Assessing the Impact of the Pediatric Orthopaedic Society of North America (POSNA) Visiting Scholar Program

Michael J. Heffernan, Children's Hospital of New Orleans
Bryant Song, Children's Hospital of New Orleans
Karen M. Bovid, Western Michigan University Homer Stryker M.D. School of Medicine
Claudia Leonardi, LSU Health Sciences Center- New Orleans
Eric D. Fornari, Albert Einstein College of Medicine of Yeshiva University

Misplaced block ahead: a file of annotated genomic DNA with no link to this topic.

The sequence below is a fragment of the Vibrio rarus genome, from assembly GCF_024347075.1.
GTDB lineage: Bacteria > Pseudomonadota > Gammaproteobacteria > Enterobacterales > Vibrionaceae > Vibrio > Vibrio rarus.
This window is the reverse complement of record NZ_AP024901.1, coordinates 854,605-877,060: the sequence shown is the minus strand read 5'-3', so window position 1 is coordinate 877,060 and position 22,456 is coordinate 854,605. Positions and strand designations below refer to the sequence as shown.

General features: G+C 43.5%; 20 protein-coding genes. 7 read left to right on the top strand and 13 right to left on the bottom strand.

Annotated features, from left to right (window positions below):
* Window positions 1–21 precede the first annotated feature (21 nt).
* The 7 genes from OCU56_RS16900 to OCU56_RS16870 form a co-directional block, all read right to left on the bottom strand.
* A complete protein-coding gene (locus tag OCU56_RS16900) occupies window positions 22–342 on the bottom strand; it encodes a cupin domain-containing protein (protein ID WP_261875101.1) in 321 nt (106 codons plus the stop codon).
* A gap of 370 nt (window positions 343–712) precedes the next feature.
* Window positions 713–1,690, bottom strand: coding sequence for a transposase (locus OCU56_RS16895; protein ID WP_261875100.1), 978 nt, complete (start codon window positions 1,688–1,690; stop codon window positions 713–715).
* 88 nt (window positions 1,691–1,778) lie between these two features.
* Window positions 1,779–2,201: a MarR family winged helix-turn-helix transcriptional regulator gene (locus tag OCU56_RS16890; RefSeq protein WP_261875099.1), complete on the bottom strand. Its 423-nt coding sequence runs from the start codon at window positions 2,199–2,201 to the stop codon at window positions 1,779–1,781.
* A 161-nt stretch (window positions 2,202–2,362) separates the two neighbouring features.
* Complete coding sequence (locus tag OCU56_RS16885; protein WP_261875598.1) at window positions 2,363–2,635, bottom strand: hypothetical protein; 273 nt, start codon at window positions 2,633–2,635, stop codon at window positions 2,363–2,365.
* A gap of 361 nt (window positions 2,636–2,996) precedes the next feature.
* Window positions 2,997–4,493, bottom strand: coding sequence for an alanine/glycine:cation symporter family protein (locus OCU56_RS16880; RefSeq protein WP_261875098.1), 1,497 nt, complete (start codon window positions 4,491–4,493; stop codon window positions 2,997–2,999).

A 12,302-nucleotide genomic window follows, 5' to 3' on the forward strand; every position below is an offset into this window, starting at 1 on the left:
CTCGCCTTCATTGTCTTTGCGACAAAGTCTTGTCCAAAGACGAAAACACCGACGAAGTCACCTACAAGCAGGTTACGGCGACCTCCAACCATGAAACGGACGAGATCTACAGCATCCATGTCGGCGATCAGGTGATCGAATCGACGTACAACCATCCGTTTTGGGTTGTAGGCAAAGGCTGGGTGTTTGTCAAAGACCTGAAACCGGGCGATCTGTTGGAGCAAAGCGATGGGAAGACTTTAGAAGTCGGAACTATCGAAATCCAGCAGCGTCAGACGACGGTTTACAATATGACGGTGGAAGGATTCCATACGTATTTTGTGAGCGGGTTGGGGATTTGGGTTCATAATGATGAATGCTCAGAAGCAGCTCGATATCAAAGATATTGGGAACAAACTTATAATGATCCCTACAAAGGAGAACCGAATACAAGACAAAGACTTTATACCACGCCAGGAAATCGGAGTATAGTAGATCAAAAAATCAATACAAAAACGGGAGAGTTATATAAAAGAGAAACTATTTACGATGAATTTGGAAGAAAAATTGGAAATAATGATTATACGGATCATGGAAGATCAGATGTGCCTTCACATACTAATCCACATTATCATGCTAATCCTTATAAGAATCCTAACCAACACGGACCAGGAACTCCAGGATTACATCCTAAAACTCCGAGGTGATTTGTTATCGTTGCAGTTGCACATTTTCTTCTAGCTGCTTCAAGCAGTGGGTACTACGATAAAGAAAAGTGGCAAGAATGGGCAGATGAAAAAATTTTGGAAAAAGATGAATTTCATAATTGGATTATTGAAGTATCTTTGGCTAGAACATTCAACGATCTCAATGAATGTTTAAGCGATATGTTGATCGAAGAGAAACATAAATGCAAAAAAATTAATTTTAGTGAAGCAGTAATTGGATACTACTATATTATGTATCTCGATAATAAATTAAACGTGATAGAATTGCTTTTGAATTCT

Background:The primary objective of the Pediatric Orthopaedic Society of North America (POSNA)-Children's Orthopaedics in Underserved Regions (COUR) Visiting Scholar Program is to engage emerging leaders from low-income and middle-income countries (LMICs) in POSNA educational offerings. This study aims to outline the educational and leadership activities pursued by the alumni of the POSNA-COUR Visiting Scholars Program. We hypothesized that there may be a discrepancy between visiting scholar interest level and actual participation in key follow-up educational and leadership activities.Methods:A 32-question online survey developed by the POSNA-COUR committee was electronically delivered to the POSNA-COUR visiting scholarship recipients from 2007 to 2019. The survey inquired about scholars' educational background, clinical practice, and academic interests. Respondents also reported educational, research, and leadership activities that occurred following program participation.Results:Fifty-seven percent (44/77) of the previous scholars participated in the survey. Sixty-eight percent reported that >75% of their practice was comprised of pediatric patients. The COUR scholarship afforded 15 scholars the opportunity to attend their first educational conference in North America. The majority (86%) of respondents consulted POSNA members on care-related issues, 52% organized a POSNA member's visit to their country, and 13% have become members of POSNA. Scholars shared their knowledge with colleagues through lectures (73%), demonstration of surgical skills (63%), mentorship (59%), hosting local courses (43%), and research (14%). There was a significant discrepancy between interest and actual participation in research (98% vs. 16%, P<0.0001), hosting a regional course (98% vs. 43%, P<0.0001), and becoming a member of POSNA (96% vs. 13%, P<0.0001).Conclusions:The POSNA-COUR Visiting Scholar Program is effective at providing beneficial educational opportunities to orthopaedic surgeons from LMICs. There is, however, a significant discrepancy between reported scholar interest and actual engagement in leadership endeavors including: research, organization of regional courses, and POSNA membership. The impact of the POSNA-COUR visiting scholar program can be enhanced through collaboration with scholarship alumni in these key areas.Level of Evidence:Level IV-case series.